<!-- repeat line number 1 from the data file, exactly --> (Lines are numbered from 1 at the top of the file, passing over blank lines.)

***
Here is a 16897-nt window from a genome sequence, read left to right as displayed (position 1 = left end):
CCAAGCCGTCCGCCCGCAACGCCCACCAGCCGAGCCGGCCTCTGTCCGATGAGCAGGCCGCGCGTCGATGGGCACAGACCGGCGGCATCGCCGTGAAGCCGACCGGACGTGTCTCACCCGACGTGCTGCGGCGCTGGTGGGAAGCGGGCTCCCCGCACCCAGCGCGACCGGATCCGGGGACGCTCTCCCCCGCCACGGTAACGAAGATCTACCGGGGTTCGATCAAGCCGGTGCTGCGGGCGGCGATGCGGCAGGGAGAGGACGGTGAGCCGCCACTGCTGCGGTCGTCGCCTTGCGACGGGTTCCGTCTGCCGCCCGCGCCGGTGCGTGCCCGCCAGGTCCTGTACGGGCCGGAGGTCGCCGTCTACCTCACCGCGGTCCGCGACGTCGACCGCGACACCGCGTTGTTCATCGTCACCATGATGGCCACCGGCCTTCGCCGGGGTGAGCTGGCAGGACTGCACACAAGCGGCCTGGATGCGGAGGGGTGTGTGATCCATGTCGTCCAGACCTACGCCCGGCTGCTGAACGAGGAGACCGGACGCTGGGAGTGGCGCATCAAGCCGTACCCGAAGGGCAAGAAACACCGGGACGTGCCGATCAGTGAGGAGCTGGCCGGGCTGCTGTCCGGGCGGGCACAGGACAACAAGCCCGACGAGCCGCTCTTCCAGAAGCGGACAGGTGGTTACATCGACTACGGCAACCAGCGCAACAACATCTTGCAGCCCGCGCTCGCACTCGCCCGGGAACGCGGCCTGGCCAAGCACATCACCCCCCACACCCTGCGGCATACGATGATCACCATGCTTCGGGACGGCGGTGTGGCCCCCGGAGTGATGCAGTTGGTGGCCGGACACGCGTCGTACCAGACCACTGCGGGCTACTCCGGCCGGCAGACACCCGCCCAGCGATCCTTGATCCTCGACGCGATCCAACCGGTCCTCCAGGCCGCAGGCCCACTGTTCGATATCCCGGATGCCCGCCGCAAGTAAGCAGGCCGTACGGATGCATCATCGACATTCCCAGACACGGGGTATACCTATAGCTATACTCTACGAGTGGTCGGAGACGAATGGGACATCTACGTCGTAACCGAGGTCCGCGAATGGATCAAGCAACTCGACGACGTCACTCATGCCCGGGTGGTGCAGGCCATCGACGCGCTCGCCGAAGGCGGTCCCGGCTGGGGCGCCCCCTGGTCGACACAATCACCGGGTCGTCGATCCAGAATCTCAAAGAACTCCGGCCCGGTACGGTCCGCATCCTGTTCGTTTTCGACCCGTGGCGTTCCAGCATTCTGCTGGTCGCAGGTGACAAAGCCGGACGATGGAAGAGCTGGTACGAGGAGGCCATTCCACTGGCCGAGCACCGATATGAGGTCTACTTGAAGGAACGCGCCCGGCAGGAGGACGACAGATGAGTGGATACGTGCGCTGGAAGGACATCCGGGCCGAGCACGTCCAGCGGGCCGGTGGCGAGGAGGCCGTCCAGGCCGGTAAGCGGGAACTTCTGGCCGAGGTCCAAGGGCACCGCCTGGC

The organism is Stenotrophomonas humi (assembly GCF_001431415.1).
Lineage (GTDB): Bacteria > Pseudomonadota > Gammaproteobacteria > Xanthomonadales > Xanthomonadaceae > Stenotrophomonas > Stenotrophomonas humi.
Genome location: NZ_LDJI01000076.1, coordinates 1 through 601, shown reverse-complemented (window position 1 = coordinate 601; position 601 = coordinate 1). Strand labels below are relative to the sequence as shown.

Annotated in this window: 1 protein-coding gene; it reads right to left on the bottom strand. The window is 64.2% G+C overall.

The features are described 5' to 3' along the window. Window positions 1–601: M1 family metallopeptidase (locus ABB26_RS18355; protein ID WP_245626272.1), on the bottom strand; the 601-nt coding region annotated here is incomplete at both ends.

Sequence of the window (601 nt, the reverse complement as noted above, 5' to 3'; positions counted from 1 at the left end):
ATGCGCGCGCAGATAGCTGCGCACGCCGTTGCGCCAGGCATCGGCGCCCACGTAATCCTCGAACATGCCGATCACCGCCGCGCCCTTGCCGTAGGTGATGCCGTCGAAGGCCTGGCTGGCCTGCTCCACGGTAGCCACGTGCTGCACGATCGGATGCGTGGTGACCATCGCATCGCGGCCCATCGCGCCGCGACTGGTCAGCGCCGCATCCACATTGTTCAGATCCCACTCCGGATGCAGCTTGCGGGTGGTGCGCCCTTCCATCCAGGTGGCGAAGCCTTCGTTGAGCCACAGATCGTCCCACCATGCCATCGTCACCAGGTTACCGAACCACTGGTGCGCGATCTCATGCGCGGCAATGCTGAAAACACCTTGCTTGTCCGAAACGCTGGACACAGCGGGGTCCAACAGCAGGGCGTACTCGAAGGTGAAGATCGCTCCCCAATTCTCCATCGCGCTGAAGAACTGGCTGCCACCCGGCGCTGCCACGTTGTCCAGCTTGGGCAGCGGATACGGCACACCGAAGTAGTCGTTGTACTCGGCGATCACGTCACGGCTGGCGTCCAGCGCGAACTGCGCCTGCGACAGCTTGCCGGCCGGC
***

Here is a 16897-nt window from a genome sequence, read left to right as displayed (position 1 = left end):